Sharing The Love: Superhero Fiction

Today I’m going to do something that just might be crazy: I’m going to spotlight superhero novels that aren’t mine.

I’ve grown to like working with other indie authors to cross-promote their books, and I always enjoy hosting blog tour stops or conducting interviews with fellow indie creators, so in principle this is no different, but I admit it’s an unusual decision to give some stage time to books that, in a sense, are in competition with mine.

So why do it? For starters, superhero fiction as a genre needs some attention. Fantasy, horror, sci-fi, they all have very significant presences on Amazon, and you can find websites aplenty dedicated to genre fiction, but there’s not much out there promoting superhero fiction — which, as a genre, is fairly small and for that reason underrepresented.

Also, I’m simply not a competitive person, and I don’t believe that the best way to attract people to my work is to trash other creators and their work. I’ll be honest here, I want people to choose to spend their money with me first. I want the best-reviewed books. I want the top spots on Amazon’s best-seller list for my genre. I want readers to consider my series the best of the bunch. But I’m not going to achieve these goals by pissing all over “the competition”; I’m going to achieve these goals by pushing myself to produce the best stories I can and making damn sure my books are top-quality. As the saying goes, extinguishing another’s candle does not cause mine to burn brighter (or something like that. I’m feeling too lazy to look it up).

So in the interest of camaraderie and community and cooperation, here are some titles that pop up alongside mine on various Amazon lists. I will start with my own work because, hey, I do still have a series of my own to promote (insert smiley-winky emoticon here). Click on the links to jump to that title’s Amazon page, and maybe find something new to read!

Action Figures – Issue One: Secret Origins by Michael Bailey – Average Amazon rating:4.7 stars

AF CoverIt was the worst summer of Carrie Hauser’s life, and the weirdest: it was the summer her parents announced they were getting divorced, and when a dying alien passed on to her his fantastic superhuman abilities.

All Carrie wants now is to settle into her new home in Kingsport and get her life back to something resembling normal – but that won’t be easy when her secret is discovered by a group of teenage super-hero wannabes, who need her help to discover why experimental military drones have been wreaking havoc in town.

Their search leads the fledgling super-team to Archimedes, an artificial intelligence that will do anything to escape its virtual reality prison and enter the real world.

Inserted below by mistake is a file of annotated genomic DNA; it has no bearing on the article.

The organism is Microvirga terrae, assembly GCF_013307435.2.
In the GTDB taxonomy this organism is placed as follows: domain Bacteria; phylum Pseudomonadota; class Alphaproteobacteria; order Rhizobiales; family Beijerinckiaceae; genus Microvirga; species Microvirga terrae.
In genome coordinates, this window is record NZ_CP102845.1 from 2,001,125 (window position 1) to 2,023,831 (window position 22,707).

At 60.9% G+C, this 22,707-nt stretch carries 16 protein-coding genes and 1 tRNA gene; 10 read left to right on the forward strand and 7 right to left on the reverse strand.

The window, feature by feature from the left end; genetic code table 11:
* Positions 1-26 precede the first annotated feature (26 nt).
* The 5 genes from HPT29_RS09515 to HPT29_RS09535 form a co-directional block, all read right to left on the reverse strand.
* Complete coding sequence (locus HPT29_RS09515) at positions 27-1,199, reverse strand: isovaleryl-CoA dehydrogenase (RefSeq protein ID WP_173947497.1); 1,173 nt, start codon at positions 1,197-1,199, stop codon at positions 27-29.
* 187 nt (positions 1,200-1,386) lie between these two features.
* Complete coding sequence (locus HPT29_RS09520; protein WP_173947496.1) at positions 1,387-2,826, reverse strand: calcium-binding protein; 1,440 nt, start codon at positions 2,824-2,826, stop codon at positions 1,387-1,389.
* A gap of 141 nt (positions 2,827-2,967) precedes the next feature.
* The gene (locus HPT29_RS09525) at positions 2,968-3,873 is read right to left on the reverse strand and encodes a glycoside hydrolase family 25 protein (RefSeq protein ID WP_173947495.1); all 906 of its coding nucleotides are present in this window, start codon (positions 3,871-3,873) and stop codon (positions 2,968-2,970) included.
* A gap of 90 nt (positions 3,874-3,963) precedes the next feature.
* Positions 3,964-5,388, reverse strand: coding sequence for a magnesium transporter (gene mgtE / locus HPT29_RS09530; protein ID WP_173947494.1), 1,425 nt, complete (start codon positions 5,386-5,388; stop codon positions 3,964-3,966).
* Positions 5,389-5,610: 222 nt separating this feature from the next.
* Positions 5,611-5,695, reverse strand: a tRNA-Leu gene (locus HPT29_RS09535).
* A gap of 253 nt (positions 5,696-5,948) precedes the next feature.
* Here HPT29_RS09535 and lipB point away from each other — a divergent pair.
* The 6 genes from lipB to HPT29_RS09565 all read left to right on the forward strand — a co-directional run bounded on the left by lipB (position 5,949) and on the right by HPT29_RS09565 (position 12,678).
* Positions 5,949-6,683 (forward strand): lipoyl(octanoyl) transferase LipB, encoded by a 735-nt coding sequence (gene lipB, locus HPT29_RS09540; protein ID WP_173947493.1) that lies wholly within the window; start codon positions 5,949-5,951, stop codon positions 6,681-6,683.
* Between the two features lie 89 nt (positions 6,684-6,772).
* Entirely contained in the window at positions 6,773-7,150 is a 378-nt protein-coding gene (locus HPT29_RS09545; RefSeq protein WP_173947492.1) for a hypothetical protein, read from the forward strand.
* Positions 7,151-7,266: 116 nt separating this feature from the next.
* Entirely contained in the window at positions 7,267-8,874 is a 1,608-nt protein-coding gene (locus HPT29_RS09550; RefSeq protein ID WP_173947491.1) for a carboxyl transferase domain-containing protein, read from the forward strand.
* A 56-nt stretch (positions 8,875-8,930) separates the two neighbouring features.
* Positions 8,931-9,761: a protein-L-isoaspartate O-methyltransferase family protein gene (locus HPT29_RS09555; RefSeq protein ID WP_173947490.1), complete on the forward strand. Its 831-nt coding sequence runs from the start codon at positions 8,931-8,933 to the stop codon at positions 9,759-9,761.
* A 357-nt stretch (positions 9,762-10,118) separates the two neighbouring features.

However, the kids aren’t the only ones with an interest in Archimedes, and the super-teens soon find themselves caught in the middle of a longstanding feud between Concorde, Kingsport’s high-flying hometown hero, and his nemesis, the deadly mercenary Manticore.

Save the day? Sure…as soon as school lets out.

Wearing the Cape by Marion G. Harmon – Average Amazon rating: 4.4 stars

Wearing the CapeWho wants to be a superhero?

Hope did, but she grew out of it. Which made her superhuman breakthrough in the Ashland Bombing, just before starting her freshman year at the University of Chicago, more than a little ironic. And now she has some decisions to make. Given the code-name “Astra” and invited to join the Sentinels, Chicago’s premier super-team, will she take up the cape and mask and become a career superhero? Or will she get a handle on her new powers (super-strength has some serious drawbacks) and then get on with her life-plan?

In a world where superheroes join unions and have agents, and the strongest and most photogenic ones become literal supercelebrities, the temptation to become a cape is strong. But the price can be high—especially if you’re “outed” and lose the shield of your secret identity. Becoming a sidekick puts the decision off for awhile, but Hope’s life is further complicated when The Teatime Anarchist, the supervillain responsible for the Ashland Bombing, takes an interest in her. Apparently as Astra, Hope is supposed to save the world. Or at least a significant part of it.

Super Villain Dad (Cape High Book 1) by R.J. Ross – Average Amazon rating: 4.4 stars

Supervillain DadYou’re probably wondering why we’re trying to be so quiet. Well there’s a reason. A really BIG reason. He’s standing over there–no–to your right–no, THROUGH the fence. Yes, on the other side of the big, nasty looking security fence that is literally shaking because of electric jolts. Yes, him. He’s pretty scary looking, right? He’s got to be six five, and he’s got the face of a serial murderer. It’s all sharp and needing shaved. And that whole skin tight prison body suit thing–it’s really not fashionable at all, I admit. What? Why’s he got a streak of white in his hair? Well, see, that’s why we’re here.

He’s a super villain.

So why is an innocent little freshman like me and her annoying twin brother sneaking peeks at him through a prison fence? Well…

He’s our father. At least, that’s what we think.

Super Powereds: Year 1 by Drew Hayes – Average Amazon rating: 4.5 stars

Super PoweredsKnowledge is power. That would be the motto of Lander University, had it not been snatched up and used to death by others long before the school was founded. For while Lander offers a full range of courses to nearly all students, it also offers a small number of specialty classes to a very select few. Lander is home to the Hero Certification Program, a curriculum designed to develop student with superhuman capabilities, commonly known as Supers, into official Heroes.

Five of this year’s freshmen are extra special. They have a secret aside from their abilities, one that they must guard from even their classmates. Because for every one person in the world with abilities they can control, there are three who lack such skill. These lesser super beings, Powereds as they are called, have always been treated as burdens and second class citizens. Though there has been ample research in the area, no one has ever succeeded in turning a Powered into a regular human, let alone a Super.

That is, until now…

Powered (The Powered Trilogy Book 1) by Cheyanne Young – Average Amazon rating: 4.5 stars